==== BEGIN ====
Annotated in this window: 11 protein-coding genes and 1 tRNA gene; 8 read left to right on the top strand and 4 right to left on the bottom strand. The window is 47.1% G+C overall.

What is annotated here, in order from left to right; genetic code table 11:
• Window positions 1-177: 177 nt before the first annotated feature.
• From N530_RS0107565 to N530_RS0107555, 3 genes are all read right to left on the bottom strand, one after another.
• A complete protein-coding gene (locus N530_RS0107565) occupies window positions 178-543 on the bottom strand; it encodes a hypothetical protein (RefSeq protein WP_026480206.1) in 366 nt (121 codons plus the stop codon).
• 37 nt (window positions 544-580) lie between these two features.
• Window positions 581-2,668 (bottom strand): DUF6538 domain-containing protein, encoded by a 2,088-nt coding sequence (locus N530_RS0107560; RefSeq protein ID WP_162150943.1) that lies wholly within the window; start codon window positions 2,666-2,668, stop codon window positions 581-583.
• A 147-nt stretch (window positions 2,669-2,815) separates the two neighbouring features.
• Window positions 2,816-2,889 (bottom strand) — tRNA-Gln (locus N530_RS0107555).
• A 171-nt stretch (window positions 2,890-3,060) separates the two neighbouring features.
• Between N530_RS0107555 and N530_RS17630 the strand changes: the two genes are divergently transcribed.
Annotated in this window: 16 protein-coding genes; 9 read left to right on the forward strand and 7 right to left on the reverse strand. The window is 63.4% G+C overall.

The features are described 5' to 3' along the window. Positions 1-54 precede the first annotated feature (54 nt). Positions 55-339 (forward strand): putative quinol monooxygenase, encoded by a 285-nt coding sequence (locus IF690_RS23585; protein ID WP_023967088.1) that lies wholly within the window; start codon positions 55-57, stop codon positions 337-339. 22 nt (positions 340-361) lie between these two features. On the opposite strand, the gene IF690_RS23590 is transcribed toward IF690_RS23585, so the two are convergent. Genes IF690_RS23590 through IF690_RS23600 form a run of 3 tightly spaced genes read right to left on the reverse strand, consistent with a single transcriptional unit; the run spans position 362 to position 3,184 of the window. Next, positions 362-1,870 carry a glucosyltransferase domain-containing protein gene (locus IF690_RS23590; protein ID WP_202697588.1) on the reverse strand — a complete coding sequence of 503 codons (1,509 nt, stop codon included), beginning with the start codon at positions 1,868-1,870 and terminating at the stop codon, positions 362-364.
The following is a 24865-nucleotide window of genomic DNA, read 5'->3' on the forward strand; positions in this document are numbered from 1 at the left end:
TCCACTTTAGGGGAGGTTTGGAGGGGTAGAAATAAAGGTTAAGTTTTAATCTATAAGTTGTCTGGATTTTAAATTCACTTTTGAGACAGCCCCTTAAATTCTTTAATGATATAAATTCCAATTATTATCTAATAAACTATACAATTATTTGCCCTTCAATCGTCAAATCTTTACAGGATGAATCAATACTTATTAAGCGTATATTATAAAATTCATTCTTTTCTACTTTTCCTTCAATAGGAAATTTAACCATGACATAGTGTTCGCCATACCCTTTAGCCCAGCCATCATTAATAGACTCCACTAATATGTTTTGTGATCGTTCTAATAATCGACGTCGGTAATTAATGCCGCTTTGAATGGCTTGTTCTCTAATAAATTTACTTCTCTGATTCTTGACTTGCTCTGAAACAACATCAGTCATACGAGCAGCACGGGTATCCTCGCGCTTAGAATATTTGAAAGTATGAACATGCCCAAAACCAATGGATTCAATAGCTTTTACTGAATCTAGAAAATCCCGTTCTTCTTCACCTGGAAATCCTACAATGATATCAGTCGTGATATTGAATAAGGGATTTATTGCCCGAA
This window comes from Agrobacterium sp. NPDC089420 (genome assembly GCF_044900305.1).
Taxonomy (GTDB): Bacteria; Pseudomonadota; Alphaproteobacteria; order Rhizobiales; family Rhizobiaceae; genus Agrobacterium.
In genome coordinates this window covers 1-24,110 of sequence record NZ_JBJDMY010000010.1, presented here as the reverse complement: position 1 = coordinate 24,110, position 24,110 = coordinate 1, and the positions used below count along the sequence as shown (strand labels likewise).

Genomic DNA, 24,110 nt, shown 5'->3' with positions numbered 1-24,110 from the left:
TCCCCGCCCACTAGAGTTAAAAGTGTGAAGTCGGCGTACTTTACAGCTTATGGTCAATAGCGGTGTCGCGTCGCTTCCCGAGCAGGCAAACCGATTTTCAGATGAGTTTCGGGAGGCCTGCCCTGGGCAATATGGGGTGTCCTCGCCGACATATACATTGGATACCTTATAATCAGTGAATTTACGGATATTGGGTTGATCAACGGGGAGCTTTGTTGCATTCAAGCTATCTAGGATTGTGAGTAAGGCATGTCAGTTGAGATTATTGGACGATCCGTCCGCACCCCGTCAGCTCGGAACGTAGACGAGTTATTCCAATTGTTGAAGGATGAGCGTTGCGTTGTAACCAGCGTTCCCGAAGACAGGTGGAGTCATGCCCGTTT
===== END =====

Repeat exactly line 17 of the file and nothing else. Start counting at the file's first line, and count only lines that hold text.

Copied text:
Taxonomy (GTDB): Bacteria; Pseudomonadota; Alphaproteobacteria; order Rhizobiales; family Rhizobiaceae; genus Agrobacterium.